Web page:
Every 17 years in many parts of the eastern United States, hundreds of billions of Brood X cicada nymphs crawl out of the ground and spend the last sliver of their lives in an awkward frenzy of flying, singing and mating. If you see and hear it, you will not forget it.
Washington Post journalists imagined an immersive experience that takes readers close to this event, whether or not they lived in Brood X territory. This is a visual and mobile-first experience that feels like watching — and hearing — a storybook come to life.
Post graphics reporters created a three-dimensional scene, centered around a tree. They used 3-D software and a display tablet to first sculpt the tree and cicadas as if they were made of clay. Then they chose a variety of digital brushes to paint two-dimensional textures onto the three-dimensional objects, placed them in the scene and animated a virtual camera to bring everything to life.
The journey begins underground, where cicada nymphs are waiting to emerge. Then they start bravely crawling out to face the new world and wriggle out of their brown shell to experience adulthood, a new body and the search for a mate. The painted bluish-black and orange textures are exquisite, the body is soft and vulnerable, the wings thin and intricate. The flight becomes increasingly dramatic as readers pass by cicadas stopped in mid-air, then see them drop to the ground. The audio captures some of the most otherworldly sounds, and it is delivered in an intentional crescendo, as more cicadas join in the chorus.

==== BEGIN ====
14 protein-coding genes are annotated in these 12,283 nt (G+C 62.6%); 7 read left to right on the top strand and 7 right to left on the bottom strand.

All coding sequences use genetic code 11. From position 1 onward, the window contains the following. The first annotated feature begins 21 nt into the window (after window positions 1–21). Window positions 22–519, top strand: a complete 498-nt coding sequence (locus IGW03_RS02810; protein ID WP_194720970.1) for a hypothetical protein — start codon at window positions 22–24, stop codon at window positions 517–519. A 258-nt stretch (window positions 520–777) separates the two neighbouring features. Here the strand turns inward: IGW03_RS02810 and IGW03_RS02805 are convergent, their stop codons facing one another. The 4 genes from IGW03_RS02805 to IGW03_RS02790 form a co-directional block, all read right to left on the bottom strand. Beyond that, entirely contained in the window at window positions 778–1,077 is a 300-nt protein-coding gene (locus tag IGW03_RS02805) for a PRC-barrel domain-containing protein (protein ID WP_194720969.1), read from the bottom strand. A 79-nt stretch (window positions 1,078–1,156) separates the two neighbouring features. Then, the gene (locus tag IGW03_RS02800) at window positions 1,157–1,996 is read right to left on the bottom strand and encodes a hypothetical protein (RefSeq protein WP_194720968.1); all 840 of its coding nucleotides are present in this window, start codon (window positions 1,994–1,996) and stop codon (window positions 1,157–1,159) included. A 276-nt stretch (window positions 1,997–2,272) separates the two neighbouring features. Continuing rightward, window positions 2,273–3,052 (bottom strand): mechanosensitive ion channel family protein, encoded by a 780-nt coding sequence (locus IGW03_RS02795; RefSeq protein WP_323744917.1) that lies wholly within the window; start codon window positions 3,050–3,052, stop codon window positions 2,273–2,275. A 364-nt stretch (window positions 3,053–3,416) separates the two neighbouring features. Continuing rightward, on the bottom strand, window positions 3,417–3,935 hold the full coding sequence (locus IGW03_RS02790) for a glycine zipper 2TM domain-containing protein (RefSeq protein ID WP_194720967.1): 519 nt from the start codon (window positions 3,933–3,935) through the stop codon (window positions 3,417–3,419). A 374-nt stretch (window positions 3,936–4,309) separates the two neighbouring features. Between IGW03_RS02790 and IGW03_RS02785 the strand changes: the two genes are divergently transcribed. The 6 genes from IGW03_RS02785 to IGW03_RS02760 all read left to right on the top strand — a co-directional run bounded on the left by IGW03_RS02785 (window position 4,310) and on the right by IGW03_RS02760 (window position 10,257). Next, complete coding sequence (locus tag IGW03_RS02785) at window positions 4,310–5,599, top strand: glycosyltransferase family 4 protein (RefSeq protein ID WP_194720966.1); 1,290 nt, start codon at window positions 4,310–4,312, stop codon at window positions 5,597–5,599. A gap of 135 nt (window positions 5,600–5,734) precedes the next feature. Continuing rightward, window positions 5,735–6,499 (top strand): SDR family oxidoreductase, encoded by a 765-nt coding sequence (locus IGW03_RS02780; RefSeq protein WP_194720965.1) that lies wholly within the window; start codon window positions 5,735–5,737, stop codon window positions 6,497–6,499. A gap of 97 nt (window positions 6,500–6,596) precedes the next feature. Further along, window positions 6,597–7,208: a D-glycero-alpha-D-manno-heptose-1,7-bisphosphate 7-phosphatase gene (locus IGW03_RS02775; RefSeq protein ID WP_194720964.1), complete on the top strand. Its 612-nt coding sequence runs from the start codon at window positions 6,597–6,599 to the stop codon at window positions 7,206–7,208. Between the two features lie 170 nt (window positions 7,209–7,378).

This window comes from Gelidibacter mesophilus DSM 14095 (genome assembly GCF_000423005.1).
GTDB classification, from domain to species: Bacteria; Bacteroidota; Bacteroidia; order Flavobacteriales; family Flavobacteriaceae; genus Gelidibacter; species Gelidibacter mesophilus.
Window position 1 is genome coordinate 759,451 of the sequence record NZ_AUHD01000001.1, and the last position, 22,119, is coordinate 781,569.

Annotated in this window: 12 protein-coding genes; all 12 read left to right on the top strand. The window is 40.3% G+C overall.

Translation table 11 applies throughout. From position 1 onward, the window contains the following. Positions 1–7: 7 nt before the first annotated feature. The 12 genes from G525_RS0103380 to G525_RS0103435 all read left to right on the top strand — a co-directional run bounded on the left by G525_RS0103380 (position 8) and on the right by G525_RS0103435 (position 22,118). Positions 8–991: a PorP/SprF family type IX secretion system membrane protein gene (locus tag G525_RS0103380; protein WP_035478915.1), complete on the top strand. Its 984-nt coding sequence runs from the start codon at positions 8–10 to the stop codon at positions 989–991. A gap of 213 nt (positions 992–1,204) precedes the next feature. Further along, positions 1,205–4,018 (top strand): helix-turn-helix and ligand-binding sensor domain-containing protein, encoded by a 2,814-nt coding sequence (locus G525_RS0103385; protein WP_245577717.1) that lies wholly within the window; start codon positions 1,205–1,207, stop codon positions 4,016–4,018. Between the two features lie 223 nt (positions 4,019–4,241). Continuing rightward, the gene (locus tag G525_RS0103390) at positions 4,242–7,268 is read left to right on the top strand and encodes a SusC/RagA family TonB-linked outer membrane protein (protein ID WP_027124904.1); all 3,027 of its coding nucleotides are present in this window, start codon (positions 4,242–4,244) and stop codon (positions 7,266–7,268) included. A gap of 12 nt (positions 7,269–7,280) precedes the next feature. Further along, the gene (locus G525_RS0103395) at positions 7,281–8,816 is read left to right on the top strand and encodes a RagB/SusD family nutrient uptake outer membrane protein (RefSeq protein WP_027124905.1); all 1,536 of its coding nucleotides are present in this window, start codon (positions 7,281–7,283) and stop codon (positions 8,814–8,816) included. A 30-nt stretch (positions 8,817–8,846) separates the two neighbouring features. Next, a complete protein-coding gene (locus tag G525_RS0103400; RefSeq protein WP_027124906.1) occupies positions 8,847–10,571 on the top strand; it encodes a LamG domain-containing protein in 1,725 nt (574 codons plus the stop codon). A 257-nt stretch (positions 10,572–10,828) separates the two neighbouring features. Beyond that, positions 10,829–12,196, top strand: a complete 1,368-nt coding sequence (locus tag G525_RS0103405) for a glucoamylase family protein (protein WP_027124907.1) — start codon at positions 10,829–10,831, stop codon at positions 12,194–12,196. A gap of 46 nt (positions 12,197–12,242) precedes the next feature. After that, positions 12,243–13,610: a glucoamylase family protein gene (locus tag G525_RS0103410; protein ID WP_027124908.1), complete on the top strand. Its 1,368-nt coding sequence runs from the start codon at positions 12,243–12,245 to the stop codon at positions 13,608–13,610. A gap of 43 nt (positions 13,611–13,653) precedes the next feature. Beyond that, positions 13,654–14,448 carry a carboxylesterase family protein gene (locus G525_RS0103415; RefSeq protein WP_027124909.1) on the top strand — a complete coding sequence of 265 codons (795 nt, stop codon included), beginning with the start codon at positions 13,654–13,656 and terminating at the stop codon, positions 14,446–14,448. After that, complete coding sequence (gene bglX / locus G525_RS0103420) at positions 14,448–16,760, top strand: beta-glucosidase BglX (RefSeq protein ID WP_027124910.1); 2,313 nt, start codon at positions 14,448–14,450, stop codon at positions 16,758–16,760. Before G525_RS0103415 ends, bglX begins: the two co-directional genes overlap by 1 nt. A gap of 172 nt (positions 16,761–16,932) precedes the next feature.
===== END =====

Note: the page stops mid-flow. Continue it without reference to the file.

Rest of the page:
The result is an immersive tale of one cicada’s life from the day it emerged to its death and the hatching of its offspring, which will tunnel underground and not appear again until 2038.
Team: Aaron Steckelberg, Naema Ahmed, Bonnie Berkowitz, Frank Hulley-Jones, Bishop Sand, Monica Ulmanu, Ann Gerhart